Playwright, novelist, essayist, born in Sheffield England in 1942, and grew up in London. She taught in Italy and Japan, and worked as a journalist, librarian, and actor before immigrating to Fort William, Ontario, where she was chief librarian in 1968. She received a B.A. in psychology at Lakehead University and an M.F.A in theatre and creative writing at the University of British Columbia in 1974. Since that time, she has worked as a freelance writer and teacher.
Her full-length plays include: Mother Country (Tarragon Theatre 1980); Ever Loving (Belfry Theatre 1980); War Babies (Belfry 1984), Blowing Up Toads (Alberta Theatre Projects playRites Festival 1996); In Confidence (Firehall Theatre, Vancouver 1994).
Her short plays include: Bushed (Vancouver Playhouse 1973); Operators (New Play Centre - now Playwrights Theatre Centre 1974); and Alli Alli Oh (1979). Apple in the Eye, Diving, and Islands (New Play Centre) were published with Ever Loving and War Babies in Willful Acts (Toronto: Coach House Books, 1986). The House that Jack Built, It’s Only Hot for Two Months in Kapuskasing, Poppycock, and Prim and Duck, Mama and Frank were published in Endangered Species (Toronto: Act One, 1988).
Her stage and radio plays have been produced across Canada and on all five continents.
Hollingsworth has published a collections of short stories, entitled Smiling Under Water (1981). Her novel, Be Quiet (2003) is an imagined and self-referential portrait of Emily Carr, which mirrors Carr and a contemporary Canadian woman painter: both are marginalized by age and behaviour, and both are driven to express the “areness” of life through art.
A member of PEN, she has been deeply involved in the politics of writing over the past twenty years. She has served on the executive of the Playwright's Union and on the Public Lending Rights Commission. She was one of the organizers of the Second International Women Playwrights Conference in 1991 and is very active in promoting women's writing.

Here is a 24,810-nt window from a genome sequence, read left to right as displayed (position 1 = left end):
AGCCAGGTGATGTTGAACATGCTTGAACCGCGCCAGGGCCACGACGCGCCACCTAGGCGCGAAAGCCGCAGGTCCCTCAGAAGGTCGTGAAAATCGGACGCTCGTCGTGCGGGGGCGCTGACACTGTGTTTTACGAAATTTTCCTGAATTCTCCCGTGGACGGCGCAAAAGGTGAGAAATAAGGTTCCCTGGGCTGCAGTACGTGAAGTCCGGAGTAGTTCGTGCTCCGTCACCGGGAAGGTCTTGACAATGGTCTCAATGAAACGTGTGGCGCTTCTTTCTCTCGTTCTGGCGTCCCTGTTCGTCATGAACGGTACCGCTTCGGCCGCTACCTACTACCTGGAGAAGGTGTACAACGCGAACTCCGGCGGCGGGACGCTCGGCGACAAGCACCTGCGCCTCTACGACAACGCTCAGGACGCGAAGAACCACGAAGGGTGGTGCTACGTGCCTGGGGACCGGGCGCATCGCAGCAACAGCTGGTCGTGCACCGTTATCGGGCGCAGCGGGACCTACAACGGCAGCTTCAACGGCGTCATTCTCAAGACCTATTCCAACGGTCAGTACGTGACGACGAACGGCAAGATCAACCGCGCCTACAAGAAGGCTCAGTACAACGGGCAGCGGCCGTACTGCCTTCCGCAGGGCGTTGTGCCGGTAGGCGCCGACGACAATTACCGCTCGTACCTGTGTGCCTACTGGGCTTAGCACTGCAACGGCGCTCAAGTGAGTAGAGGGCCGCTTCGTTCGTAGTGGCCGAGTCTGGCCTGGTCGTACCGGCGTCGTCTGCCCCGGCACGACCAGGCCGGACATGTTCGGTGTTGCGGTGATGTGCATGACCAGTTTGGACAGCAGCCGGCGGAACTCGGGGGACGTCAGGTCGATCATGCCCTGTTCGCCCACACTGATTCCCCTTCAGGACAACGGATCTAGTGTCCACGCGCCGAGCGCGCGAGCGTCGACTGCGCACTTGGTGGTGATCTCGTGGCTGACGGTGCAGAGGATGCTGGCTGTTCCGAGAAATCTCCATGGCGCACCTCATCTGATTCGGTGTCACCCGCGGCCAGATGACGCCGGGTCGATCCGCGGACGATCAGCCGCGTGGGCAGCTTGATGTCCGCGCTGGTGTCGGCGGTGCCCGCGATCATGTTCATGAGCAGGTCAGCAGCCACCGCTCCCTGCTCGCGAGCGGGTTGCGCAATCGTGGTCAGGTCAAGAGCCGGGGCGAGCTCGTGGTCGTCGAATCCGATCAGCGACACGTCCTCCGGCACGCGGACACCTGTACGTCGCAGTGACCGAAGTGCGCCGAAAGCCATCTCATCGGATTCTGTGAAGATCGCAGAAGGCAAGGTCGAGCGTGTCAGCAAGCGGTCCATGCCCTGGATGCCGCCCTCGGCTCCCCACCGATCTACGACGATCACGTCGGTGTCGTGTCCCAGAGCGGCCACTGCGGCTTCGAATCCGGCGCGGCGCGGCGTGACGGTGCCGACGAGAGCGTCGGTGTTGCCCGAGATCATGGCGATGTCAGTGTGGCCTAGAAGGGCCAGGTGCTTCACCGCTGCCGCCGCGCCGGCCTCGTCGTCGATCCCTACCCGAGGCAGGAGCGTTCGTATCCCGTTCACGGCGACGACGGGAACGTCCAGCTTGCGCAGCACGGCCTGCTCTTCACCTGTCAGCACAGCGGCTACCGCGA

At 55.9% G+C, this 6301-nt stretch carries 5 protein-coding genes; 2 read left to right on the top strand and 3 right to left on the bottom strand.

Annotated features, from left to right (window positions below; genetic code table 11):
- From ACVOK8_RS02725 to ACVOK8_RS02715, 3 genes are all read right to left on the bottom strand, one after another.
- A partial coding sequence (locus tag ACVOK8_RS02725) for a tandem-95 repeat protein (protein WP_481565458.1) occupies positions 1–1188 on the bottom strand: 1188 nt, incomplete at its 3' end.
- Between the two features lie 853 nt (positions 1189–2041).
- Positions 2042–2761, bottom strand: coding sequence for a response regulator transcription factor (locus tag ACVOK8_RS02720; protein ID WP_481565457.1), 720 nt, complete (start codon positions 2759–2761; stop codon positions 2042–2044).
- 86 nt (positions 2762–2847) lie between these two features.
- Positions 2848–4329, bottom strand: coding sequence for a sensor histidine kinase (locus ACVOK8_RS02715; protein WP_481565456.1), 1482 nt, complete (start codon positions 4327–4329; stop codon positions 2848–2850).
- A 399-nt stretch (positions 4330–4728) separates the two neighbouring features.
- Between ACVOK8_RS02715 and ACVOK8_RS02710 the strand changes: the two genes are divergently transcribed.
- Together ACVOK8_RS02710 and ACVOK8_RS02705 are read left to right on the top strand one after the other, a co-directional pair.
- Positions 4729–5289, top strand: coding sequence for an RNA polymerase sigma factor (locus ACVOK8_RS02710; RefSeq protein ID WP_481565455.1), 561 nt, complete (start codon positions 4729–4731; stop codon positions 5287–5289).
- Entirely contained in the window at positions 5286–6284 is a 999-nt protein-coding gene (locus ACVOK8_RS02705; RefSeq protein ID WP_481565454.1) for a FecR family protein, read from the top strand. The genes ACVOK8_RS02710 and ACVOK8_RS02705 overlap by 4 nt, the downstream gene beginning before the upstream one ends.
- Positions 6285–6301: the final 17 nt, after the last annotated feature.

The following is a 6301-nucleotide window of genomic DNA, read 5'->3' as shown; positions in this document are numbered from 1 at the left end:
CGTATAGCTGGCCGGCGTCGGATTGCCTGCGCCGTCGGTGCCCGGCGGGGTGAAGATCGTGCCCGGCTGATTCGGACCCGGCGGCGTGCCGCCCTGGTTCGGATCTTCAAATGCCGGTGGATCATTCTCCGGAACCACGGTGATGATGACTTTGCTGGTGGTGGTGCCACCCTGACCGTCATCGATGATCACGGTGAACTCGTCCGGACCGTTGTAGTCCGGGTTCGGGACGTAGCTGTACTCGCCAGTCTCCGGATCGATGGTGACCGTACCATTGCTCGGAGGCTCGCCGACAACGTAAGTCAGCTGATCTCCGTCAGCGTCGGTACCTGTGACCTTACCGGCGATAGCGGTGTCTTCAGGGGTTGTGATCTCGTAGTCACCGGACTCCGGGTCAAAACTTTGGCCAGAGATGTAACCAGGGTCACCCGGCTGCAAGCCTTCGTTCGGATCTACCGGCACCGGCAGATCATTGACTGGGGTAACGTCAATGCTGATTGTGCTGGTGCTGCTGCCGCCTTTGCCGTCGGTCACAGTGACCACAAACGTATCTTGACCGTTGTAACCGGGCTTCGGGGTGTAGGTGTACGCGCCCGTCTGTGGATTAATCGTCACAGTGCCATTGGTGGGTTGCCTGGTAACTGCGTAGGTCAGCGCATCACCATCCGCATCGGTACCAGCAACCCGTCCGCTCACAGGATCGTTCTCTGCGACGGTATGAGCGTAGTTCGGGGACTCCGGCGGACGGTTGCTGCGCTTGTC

She was been awarded ACTRA, Jessie Richardson Awards and Chalmers Awards for drama; and has been playwright-in-residence at the Stratford Festival, Concordia University, and the University of Western Ontario. From 1992 to 2002 she was an Associate Professor at the University of Victoria, and she is now Professor Emeritus. She currently resides in Toronto, where she is writing a new play.
Her plays are an exploration of “home” from the point of view of a self-perceived outsider. As an immigrant and a woman, she feels double marginalized, since typically it is men who determine the domestic space, and women must accommodate themselves to this space. Hollingsworth maintains that in all of her plays the women are searching for a physical and psychological “home,” a place of safety and familiarity – “limits, acceptance, love – a barrier against the outside world.” But she does not see them as victims, since they are actively defining this place in their imaginations and their actions. They may also be escaping restrictive or dangerous spaces. Her plays often explore the dysfunctional dynamics of family and the claustrophobic territory they share: “what happens when you violate someone’s space.”
Hollingsworth sees her plays as working through indirection and allusion: “the disturbance stays under the water, half understood by the characters and the audience – perceived but not always in a way that can be readily articulated.” Nor is she particularly interested in resolutions: “The major function of theatre is to challenge and disturb.”
In Ever Loving three women who emigrate to Canada from Scotland, England and Italy after the Second World War, attempt to make a life with husbands they hardly know in an alien country. The shifting focus in the play from one couple to another, and from one time period to another provides an insight into their different social contexts, while showing their similar aspirations for an opportunity to realize their ambitions and dreams in country which is still in many respects a British colony – a land of wilderness and prairie, fog and fish.
Yvonne Hodkinson. Female Parts: The Art and Politics of Women Playwrights. Montreal: Black Rose Books, 1991.
Judith Rudakoff and Rita Much. Fair Play – 12 Women Speak: Conversations with Canadian Playwrights. Toronto: Simon & Pierre, 1991.
Robert Wallace and Cynthia Zimmerman. The Work: Conversations with English-Canadian Playwrights. Toronto: Coach House Press, 1982.
Profile by Anne Nothof
Last updated 2021-01-28